Life and Thought of Gamani Corea (1925 -2013)



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by Nimal Sanderatne


Dr Gamani Corea who passed away a year ago was undoubtedly the most illustrious Sri Lankan economist. His contributions to Sri Lanka and the international community have been captured succinctly by the former Prime Minister of India Dr Manmohan Singh:


"Gamani’s work and thinking in the arena of economic development were of immense significance, not only for Sri Lanka, but also for developing countries around the world. His contribution to the world of UNCTAD during his time as its Secretary General was particularly important in ensuring that the voice of developing countries was heard and that their developmental priorities were not lost sight of. He lent his influential voice in support of some of the most important international initiatives aimed at the welfare of developing countries, such as the Integrated Program for Commodities, and the Highly Indebted Poor Country Initiative." 


Dr. Corea made an enormous contribution to development thinking in Sri Lanka and internationally. This article captures the genesis and transitions in his thinking from his early days, during his mission at UNCTAD and his later involvement with the South Commission. It summarises very briefly his career and contributions nationally and internationally: his contributions towards the New International Economic Order, the North-South Dialogue and the South Commission by reforming the existing commodity trading system to bring about a more just and equitable international economic order.


His Career


He began his career at the Central Bank of Sri Lanka where he became influential as Director of Economic Research and retired as its Deputy Governor (1970-1973). His career at the national level included being Director General of the Planning Secretariat where he was the architect of the TEN YEAR PLAN that chartered the course of economic transformation for the Sri Lankan economy. He played a key role in formulating economic policy in Sri Lanka during his tenure as Permanent Secretary to the Ministry of Planning and Economic Affairs during 1965-70.


He was the founder Chairman of the Marga Institute for Development Studies and the Institute of Policy Studies. He was Chancellor of the Open University of Sri Lanka. He played a key role in many associations and institutions in Sri Lanka.


In 1973, Dr. Corea was appointed Sri Lanka’s ambassador to the European Economic Community (EEC) and the Benelux countries (Belgium, Luxembourg and the Netherlands).


In 1963 he was invited by Raul Prebisch to be a member of the team for the preparation of the first UNCTAD Conference in 1964. He served as Secretary General of UNCTAD from 1974 to 1984. During his tenure, UNCTAD experienced one of the most active moments of its history that has been called the "Corea Decade." He was also instrumental in the establishment of the Group of 77. He served as a member of the South Commission (1987-1990) and was a member and chair of the Board of the South Centre (2002 to 2003).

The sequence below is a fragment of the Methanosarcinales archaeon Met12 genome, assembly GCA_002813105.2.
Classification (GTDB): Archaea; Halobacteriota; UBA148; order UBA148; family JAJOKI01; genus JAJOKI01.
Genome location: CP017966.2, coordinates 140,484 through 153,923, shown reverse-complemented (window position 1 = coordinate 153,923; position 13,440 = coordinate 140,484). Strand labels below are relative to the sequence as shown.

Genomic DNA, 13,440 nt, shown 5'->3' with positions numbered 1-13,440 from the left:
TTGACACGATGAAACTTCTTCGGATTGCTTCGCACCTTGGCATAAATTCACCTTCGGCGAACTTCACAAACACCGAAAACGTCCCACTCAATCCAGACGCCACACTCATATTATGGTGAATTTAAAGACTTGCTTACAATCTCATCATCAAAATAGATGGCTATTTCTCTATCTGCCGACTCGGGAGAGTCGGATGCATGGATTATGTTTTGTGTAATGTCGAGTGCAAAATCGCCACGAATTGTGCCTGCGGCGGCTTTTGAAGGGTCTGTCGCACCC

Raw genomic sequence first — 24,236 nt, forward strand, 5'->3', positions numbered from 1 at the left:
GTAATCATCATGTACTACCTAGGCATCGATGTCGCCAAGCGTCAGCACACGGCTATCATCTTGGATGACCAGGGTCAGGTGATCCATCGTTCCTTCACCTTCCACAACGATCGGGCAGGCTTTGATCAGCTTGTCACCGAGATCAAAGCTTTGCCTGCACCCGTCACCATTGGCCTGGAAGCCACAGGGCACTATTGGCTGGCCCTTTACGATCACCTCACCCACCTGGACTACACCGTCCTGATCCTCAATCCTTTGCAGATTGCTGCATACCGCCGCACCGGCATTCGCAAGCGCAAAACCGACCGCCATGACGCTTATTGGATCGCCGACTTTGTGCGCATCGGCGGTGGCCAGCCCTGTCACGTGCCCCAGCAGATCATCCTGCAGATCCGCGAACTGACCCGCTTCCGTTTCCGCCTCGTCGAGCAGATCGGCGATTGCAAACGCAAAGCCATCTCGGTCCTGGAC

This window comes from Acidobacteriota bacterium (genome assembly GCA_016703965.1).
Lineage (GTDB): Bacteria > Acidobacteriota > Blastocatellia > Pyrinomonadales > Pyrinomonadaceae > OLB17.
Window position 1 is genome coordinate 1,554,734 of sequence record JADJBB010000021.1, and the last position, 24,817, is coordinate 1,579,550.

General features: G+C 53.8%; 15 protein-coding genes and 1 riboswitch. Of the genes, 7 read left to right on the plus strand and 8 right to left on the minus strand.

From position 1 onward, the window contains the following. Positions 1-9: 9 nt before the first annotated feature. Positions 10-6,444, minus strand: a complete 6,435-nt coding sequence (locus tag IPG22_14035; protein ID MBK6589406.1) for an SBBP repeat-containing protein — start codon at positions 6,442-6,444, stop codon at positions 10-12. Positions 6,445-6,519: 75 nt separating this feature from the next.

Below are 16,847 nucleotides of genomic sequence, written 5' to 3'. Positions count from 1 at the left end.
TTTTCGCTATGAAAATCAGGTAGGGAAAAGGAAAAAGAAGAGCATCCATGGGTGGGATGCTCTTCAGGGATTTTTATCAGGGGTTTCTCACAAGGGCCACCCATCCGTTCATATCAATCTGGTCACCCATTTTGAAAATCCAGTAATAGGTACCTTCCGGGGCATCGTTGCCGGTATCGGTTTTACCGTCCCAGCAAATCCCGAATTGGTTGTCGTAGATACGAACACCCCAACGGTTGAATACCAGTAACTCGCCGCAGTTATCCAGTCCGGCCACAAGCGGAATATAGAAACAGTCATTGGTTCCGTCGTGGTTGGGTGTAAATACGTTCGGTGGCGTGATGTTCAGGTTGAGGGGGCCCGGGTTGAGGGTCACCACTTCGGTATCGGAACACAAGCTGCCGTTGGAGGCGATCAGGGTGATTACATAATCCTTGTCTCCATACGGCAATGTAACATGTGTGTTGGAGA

Key contributions


Dr. Corea promoted international economic policies aimed at benefiting developing countries and reinforced unity among nations of the South and enhanced their position in multilateral negotiations. He introduced the Integrated Programme for Commodities, commonly known as the Corea Plan. He was the prime mover for the establishment of the Common Fund for Commodities.


Dr. Corea’s influence on the decision to establish the Highly Indebted Poor Countries (HIPC) initiative was another of his accomplishment having previously chaired the Expert Group of the Non-Aligned Movement on Third World Debt, which served as the basis for the HIPC initiative. He was a strong proponent of a New International Economic Order (NIEO).


Genesis of his thinking


Dr Gamani Corea’s driving force for changing the status quo of economic relations between the developed and developing worlds; the industrial and primary producing countries; the centre and the periphery; was derived from his initial concerns and convictions that were awakened during his post graduate studies and nurtured during his initial forays into research and planning in Sri Lanka.


The roots of his thinking on these issues goes back to his Oxford D.Phil. dissertation, "The Economic Structure of Ceylon in Relation to Fiscal Policy", written in 1951-52 and published by the Marga Institute as "The Instability of an Export Economy" in 1975.